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Zurich buying more reinsurance, continuing large commercial cutbacks

Studios, Exhibitors Set To Spar Over Streaming

Power Forecast Briefing Discusses Improved Spark Spreads and Profitability Projections for ERCOT and PJM

Energy

Power Forecast Briefing: Fleet Transformation, Under-Powered Markets, and Green Energy in 2018

Nexstar Buys WGN For A Song; Divestiture Of WGN, Stakes In Food Channels Likely


Zurich buying more reinsurance, continuing large commercial cutbacks

Zurich Insurance Group AG is looking to buy more reinsurance and will keep shifting its portfolio away from large, long-tail commercial business.

Speaking to analysts at Zurich's investor day, CFO George Quinn said the company had already increased reinsurance purchasing in liability, having put a large program in place in the U.S. earlier this year. He said the cover is strategic and Zurich expects to keep it over the long run. He also noted that the company had increased reinsurance protection for financial lines earlier in the year "in one of our major markets."

The current focus for Zurich is on catastrophe reinsurance, which Quinn said provides "good value" for the company.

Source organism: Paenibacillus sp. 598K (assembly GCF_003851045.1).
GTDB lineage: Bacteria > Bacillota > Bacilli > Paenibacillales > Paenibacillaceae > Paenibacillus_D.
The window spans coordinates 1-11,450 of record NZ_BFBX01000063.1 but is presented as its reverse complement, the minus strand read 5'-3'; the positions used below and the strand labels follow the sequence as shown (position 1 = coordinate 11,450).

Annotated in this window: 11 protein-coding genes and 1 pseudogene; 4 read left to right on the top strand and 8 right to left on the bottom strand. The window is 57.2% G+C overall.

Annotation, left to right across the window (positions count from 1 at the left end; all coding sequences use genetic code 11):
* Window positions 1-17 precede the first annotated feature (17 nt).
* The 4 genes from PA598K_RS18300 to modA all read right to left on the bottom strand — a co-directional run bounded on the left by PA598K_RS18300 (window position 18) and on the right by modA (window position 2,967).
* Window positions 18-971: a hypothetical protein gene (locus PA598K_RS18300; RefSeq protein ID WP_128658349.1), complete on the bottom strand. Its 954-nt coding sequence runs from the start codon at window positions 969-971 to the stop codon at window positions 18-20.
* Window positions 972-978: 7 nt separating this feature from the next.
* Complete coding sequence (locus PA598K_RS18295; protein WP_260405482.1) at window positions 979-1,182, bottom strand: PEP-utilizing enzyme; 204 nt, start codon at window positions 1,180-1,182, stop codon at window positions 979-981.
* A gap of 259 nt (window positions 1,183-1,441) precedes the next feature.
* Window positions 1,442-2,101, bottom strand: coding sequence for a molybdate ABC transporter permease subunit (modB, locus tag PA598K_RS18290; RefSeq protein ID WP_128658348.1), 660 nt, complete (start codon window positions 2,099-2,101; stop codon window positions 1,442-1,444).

"Even though the exposures are relatively modest, we could bring them down in a few of the areas that maybe haven't been tested so much," he said.

The increased reinsurance buying comes as Zurich works to reduce the volatility of its underwriting results by changing its business mix. Quinn said that analysts should expect to see the company shrink long-tail commercial insurance business in favor of short-tail, and also shrink large commercial overall in favor of retail and coverage for small and midsize businesses.

"That is where we believe the sweet spot currently is," he said.

Zurich is also considering extending a more tactical reinsurance purchase it had made two years ago for U.S. commercial property.

The changes to Zurich's reinsurance program will include some reductions as well. Quinn told analysts that Zurich had reduced the volatility in large claims to two percentage points for the 2016, 2017 and 2018 years from eight percentage points across 2014 and 2015. Zurich is working with its reinsurance provider to scale back on cover for man-made losses "to make it sweat a bit harder for our shareholders," Quinn said.

Hits and misses

Zurich said it is on track to at least hit its financial targets for the 2017 to 2019 period, which include a return on equity of greater than 12%, increasing annual expense savings of $1.5 billion by 2019 compared with 2015 levels, and capital levels covering between 100% and 120% of the amount stipulated by the insurer's economic capital model.

But the company said that the completion of its planned $2.14 billion acquisition of Australia & New Zealand Banking Group Ltd.'s OnePath Australian life insurance business would be delayed until the end of the first quarter of 2019. That deal had originally been projected to close by year-end. This means that Zurich will only benefit from the OnePath Australian life business in its consolidated results for nine months of 2019 instead of the full year.